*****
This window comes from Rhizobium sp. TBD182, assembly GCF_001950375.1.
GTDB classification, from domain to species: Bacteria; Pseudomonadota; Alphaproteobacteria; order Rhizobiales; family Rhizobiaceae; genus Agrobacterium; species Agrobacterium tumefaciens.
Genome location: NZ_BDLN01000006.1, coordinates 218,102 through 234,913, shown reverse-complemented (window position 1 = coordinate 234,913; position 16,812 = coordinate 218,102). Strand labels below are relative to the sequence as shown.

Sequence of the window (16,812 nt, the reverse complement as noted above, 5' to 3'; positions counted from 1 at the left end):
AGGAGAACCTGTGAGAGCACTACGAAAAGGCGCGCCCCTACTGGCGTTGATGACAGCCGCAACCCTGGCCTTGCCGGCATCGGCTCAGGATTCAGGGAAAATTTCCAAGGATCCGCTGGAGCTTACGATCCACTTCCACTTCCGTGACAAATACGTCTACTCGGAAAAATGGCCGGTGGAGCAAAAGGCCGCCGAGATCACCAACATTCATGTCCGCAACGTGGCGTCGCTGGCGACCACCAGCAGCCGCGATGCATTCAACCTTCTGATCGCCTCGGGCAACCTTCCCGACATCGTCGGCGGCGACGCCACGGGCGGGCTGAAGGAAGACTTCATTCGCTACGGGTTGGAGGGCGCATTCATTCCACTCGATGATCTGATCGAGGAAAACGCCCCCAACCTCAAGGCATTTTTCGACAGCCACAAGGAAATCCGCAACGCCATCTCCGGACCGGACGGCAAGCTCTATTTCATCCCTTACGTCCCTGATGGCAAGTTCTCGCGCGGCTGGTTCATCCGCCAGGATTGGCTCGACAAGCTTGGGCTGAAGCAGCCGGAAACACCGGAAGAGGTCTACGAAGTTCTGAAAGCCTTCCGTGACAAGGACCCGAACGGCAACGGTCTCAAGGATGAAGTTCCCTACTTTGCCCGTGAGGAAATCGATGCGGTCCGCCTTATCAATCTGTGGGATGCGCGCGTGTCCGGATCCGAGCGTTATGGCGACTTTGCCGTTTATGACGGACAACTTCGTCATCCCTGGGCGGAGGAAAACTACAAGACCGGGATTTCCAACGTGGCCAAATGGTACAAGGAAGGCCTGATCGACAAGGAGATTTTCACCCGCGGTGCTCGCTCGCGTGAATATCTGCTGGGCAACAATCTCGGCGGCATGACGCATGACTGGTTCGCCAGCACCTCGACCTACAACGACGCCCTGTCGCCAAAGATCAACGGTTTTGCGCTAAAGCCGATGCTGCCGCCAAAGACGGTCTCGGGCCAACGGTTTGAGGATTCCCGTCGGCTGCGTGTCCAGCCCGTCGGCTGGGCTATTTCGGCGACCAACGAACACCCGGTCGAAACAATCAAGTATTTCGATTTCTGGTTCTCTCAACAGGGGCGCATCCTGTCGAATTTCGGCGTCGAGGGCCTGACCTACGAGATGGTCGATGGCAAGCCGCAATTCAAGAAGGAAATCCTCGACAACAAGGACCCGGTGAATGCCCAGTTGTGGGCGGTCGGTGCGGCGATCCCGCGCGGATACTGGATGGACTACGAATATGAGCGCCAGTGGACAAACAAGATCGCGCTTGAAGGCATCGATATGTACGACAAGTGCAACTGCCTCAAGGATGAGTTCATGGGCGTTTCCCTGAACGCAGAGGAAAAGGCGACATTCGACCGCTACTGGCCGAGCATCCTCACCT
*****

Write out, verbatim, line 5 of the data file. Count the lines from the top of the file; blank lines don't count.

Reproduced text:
AGGAGAACCTGTGAGAGCACTACGAAAAGGCGCGCCCCTACTGGCGTTGATGACAGCCGCAACCCTGGCCTTGCCGGCATCGGCTCAGGATTCAGGGAAAATTTCCAAGGATCCGCTGGAGCTTACGATCCACTTCCACTTCCGTGACAAATACGTCTACTCGGAAAAATGGCCGGTGGAGCAAAAGGCCGCCGAGATCACCAACATTCATGTCCGCAACGTGGCGTCGCTGGCGACCACCAGCAGCCGCGATGCATTCAACCTTCTGATCGCCTCGGGCAACCTTCCCGACATCGTCGGCGGCGACGCCACGGGCGGGCTGAAGGAAGACTTCATTCGCTACGGGTTGGAGGGCGCATTCATTCCACTCGATGATCTGATCGAGGAAAACGCCCCCAACCTCAAGGCATTTTTCGACAGCCACAAGGAAATCCGCAACGCCATCTCCGGACCGGACGGCAAGCTCTATTTCATCCCTTACGTCCCTGATGGCAAGTTCTCGCGCGGCTGGTTCATCCGCCAGGATTGGCTCGACAAGCTTGGGCTGAAGCAGCCGGAAACACCGGAAGAGGTCTACGAAGTTCTGAAAGCCTTCCGTGACAAGGACCCGAACGGCAACGGTCTCAAGGATGAAGTTCCCTACTTTGCCCGTGAGGAAATCGATGCGGTCCGCCTTATCAATCTGTGGGATGCGCGCGTGTCCGGATCCGAGCGTTATGGCGACTTTGCCGTTTATGACGGACAACTTCGTCATCCCTGGGCGGAGGAAAACTACAAGACCGGGATTTCCAACGTGGCCAAATGGTACAAGGAAGGCCTGATCGACAAGGAGATTTTCACCCGCGGTGCTCGCTCGCGTGAATATCTGCTGGGCAACAATCTCGGCGGCATGACGCATGACTGGTTCGCCAGCACCTCGACCTACAACGACGCCCTGTCGCCAAAGATCAACGGTTTTGCGCTAAAGCCGATGCTGCCGCCAAAGACGGTCTCGGGCCAACGGTTTGAGGATTCCCGTCGGCTGCGTGTCCAGCCCGTCGGCTGGGCTATTTCGGCGACCAACGAACACCCGGTCGAAACAATCAAGTATTTCGATTTCTGGTTCTCTCAACAGGGGCGCATCCTGTCGAATTTCGGCGTCGAGGGCCTGACCTACGAGATGGTCGATGGCAAGCCGCAATTCAAGAAGGAAATCCTCGACAACAAGGACCCGGTGAATGCCCAGTTGTGGGCGGTCGGTGCGGCGATCCCGCGCGGATACTGGATGGACTACGAATATGAGCGCCAGTGGACAAACAAGATCGCGCTTGAAGGCATCGATATGTACGACAAGTGCAACTGCCTCAAGGATGAGTTCATGGGCGTTTCCCTGAACGCAGAGGAAAAGGCGACATTCGACCGCTACTGGCCGAGCATCCTCACCT